From the Labor & Employment Practice.

Payroll Mistakes Can Cost You – Big!

February, 2003

For most businesses, the single largest class of operational expenses is payroll and related expenses. In addition to wages paid directly to employees, employers are required to pay a share of federal taxes, withhold and remit state and federal income taxes, and contribute to the state and federal unemployment compensation coffers. A majority of employers also provide a package of fringe benefits under which they may pay all or a portion of its employees´ insurance premiums or provide contributions to retirement plans. Because these expenses and the administration of them are so well-known to employers, legal problems related to them are the exception rather than the rule. There is, however, a little-known but powerful law in Maryland relating to the payment of wages that, if you are unfamiliar with, may result in an unhappy surprise if you violate it.

The Maryland Wage Payment and Collection Law, Md. Code, Lab. & Emp. Art. §§3-501 et seq., has been in existence for many years, but the increasing number of reported cases addressing the Law from Maryland´s appellate courts indicates that employees are now using the Law with greater frequency. Because the Wage Payment Law allows recovery, in certain situations, of up to three times the amount of wages otherwise due, as well as an award of attorneys´ fees and costs, all employers should be aware of the Law´s requirements and how they have been applied. This article is intended to provide a brief discussion of the most important provisions of the Wage Payment Law and how courts have construed some of those provisions.

Before discussing the critical definition of “wage” and the remedial provisions in the Wage Payment Law, some less-obvious but no less important provisions of the Law deserve comment. First, each employer must set regular pay periods and pay days. Except for administrative, executive, or professional employees, each employee must be paid no less frequently than every two weeks or twice each month. Having set these regular pay periods and days, the employer must give notice to each employee, at the time of hiring, of the pay rate and the regular pay periods and days. When a regularly scheduled pay day falls on a non-work day, payment must be made on the preceding workday, not the following workday. Although these practices are commonly followed, probably only a few employers are aware that they are legally required.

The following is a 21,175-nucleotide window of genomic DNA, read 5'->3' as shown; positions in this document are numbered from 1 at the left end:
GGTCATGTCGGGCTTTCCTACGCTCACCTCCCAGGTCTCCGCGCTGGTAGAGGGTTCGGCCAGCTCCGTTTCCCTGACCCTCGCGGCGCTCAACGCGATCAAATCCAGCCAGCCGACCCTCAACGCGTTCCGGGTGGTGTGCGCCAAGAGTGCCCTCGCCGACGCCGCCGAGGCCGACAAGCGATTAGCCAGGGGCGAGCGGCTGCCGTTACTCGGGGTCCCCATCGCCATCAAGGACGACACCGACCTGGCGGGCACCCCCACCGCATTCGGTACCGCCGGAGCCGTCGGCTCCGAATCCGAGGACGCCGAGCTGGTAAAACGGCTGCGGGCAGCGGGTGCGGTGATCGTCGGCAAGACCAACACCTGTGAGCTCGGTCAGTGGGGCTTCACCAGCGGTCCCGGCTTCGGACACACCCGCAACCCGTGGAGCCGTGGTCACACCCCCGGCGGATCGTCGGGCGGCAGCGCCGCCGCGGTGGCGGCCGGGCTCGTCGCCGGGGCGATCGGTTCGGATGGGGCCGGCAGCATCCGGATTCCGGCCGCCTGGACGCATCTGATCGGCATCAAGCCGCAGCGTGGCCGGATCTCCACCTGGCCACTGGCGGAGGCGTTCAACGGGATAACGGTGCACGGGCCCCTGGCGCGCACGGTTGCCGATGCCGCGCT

Lesser-known provisions may cause trouble if they are violated. The only deductions that an employer may make from an employee´s wages are those ordered by a court such as a garnishment for child support, otherwise allowed or required by law such as taxes, or authorized expressly in writing by the employee such as benefits premiums. Thus, for example, a retailer is not entitled to automatically deduct from a cashier´s wages any “shortage” in a cash drawer unless the cashier has specifically authorized it in writing. It is very important to note that notice of any change in a pay day or wage, except for a wage increase, must be given to an employee at least one pay period in advance. Thus, although an employer is, in most cases, entitled to unilaterally decrease an employee´s wages, advance notice of the change must be provided.

Employers most often run into trouble when questions arise concerning whether, when, and for what an employee is entitled to payment when the employee leaves for any reason. The Wage Payment Law specifically requires an employee who leaves employment for any reason to receive all wages he or she earned before the termination on or before the same date they would otherwise have been paid. Thus, if the employee´s regular pay days are the 1st and 15th of the month and she leaves on the 5th, she must be paid by the 15th all wages she earned through the 5th and which would otherwise have been paid on the 15th. Further, if commissions earned, for example, are payable on the last day of the month, all commissions the employee earned before the 5th must be paid on the last day of that month.

All of this discussion leads to the critical point of the Wage Payment Law, namely what are “wages.” It is critical to note that the Wage Payment Law defines the term “wages” broadly as “all compensation that is due to an employee for employment,” and specifically includes bonuses, commissions, fringe benefits, and “any other remuneration promised for service.” Thus, a “wage” is more than simply the employee´s salary or hourly rate of pay. Knowing what portions of an employer´s compensation package are “wages” may be the difference between a victory and a costly loss if a former employee sues you to recover alleged unpaid wages.